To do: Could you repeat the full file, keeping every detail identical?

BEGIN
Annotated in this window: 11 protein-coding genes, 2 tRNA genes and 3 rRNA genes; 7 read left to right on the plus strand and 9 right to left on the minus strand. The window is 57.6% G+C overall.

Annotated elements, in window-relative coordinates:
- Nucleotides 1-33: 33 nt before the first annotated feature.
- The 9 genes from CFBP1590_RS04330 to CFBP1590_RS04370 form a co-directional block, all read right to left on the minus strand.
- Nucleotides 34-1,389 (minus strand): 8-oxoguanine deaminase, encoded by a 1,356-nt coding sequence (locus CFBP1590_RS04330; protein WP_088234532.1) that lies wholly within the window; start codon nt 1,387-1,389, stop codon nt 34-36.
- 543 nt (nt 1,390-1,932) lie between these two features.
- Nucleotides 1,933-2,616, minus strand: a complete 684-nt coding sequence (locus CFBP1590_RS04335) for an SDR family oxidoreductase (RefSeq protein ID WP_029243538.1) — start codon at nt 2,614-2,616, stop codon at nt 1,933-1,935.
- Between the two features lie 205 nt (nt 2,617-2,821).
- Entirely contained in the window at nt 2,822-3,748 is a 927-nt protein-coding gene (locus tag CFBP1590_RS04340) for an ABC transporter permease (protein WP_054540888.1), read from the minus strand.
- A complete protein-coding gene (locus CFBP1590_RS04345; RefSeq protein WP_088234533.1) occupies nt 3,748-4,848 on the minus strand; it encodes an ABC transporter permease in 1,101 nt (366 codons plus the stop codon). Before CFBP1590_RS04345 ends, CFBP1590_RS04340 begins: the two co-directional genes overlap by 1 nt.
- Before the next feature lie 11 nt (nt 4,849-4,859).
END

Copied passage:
Annotated in this window: 11 protein-coding genes, 2 tRNA genes and 3 rRNA genes; 7 read left to right on the plus strand and 9 right to left on the minus strand. The window is 57.6% G+C overall.

Annotated elements, in window-relative coordinates:
- Nucleotides 1-33: 33 nt before the first annotated feature.
- The 9 genes from CFBP1590_RS04330 to CFBP1590_RS04370 form a co-directional block, all read right to left on the minus strand.
- Nucleotides 34-1,389 (minus strand): 8-oxoguanine deaminase, encoded by a 1,356-nt coding sequence (locus CFBP1590_RS04330; protein WP_088234532.1) that lies wholly within the window; start codon nt 1,387-1,389, stop codon nt 34-36.
- 543 nt (nt 1,390-1,932) lie between these two features.
- Nucleotides 1,933-2,616, minus strand: a complete 684-nt coding sequence (locus CFBP1590_RS04335) for an SDR family oxidoreductase (RefSeq protein ID WP_029243538.1) — start codon at nt 2,614-2,616, stop codon at nt 1,933-1,935.
- Between the two features lie 205 nt (nt 2,617-2,821).
- Entirely contained in the window at nt 2,822-3,748 is a 927-nt protein-coding gene (locus tag CFBP1590_RS04340) for an ABC transporter permease (protein WP_054540888.1), read from the minus strand.
- A complete protein-coding gene (locus CFBP1590_RS04345; RefSeq protein WP_088234533.1) occupies nt 3,748-4,848 on the minus strand; it encodes an ABC transporter permease in 1,101 nt (366 codons plus the stop codon). Before CFBP1590_RS04345 ends, CFBP1590_RS04340 begins: the two co-directional genes overlap by 1 nt.
- Before the next feature lie 11 nt (nt 4,849-4,859).